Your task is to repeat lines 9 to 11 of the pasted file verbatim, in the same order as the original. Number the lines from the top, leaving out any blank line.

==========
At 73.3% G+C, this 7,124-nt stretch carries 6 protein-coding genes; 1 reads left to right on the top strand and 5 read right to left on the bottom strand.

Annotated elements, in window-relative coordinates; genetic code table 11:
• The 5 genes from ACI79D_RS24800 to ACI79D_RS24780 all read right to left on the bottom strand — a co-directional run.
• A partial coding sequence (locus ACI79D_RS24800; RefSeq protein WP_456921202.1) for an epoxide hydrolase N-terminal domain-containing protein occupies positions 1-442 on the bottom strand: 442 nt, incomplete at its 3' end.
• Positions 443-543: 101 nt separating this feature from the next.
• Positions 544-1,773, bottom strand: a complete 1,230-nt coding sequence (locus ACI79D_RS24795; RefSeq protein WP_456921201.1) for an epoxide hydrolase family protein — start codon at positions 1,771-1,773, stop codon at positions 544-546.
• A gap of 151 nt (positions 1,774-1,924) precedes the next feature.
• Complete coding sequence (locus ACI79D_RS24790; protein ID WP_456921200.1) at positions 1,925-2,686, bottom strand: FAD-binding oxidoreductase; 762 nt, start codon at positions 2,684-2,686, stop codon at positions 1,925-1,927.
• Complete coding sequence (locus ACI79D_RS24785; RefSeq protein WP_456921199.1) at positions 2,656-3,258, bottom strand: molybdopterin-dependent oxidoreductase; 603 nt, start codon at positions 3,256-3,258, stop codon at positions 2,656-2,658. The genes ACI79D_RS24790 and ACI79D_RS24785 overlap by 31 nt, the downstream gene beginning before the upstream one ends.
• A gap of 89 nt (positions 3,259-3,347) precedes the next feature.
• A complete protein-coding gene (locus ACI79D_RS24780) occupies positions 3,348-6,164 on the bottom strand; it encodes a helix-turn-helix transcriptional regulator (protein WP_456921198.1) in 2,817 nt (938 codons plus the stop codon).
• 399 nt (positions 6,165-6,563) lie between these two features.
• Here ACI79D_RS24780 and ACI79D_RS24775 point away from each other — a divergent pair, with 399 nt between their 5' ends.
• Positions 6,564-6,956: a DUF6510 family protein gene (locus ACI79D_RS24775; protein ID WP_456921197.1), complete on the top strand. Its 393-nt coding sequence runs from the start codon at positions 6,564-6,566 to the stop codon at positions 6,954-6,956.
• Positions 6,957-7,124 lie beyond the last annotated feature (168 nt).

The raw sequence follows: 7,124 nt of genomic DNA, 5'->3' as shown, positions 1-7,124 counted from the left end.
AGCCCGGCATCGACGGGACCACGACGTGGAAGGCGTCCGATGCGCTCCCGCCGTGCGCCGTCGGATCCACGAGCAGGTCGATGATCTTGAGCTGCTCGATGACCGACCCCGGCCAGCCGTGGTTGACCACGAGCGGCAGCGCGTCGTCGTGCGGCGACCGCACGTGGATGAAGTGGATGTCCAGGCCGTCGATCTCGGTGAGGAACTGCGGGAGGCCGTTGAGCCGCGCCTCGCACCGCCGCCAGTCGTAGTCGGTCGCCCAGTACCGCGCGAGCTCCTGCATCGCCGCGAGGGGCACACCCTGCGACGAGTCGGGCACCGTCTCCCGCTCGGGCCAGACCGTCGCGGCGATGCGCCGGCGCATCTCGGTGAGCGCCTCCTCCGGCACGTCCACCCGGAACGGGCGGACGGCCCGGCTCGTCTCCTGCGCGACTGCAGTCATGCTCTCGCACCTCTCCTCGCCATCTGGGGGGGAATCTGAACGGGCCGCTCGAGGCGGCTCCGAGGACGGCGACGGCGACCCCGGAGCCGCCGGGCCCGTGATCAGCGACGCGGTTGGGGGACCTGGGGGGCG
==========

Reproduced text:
• Complete coding sequence (locus ACI79D_RS24785; RefSeq protein WP_456921199.1) at positions 2,656-3,258, bottom strand: molybdopterin-dependent oxidoreductase; 603 nt, start codon at positions 3,256-3,258, stop codon at positions 2,656-2,658. The genes ACI79D_RS24790 and ACI79D_RS24785 overlap by 31 nt, the downstream gene beginning before the upstream one ends.
• A gap of 89 nt (positions 3,259-3,347) precedes the next feature.
• A complete protein-coding gene (locus ACI79D_RS24780) occupies positions 3,348-6,164 on the bottom strand; it encodes a helix-turn-helix transcriptional regulator (protein WP_456921198.1) in 2,817 nt (938 codons plus the stop codon).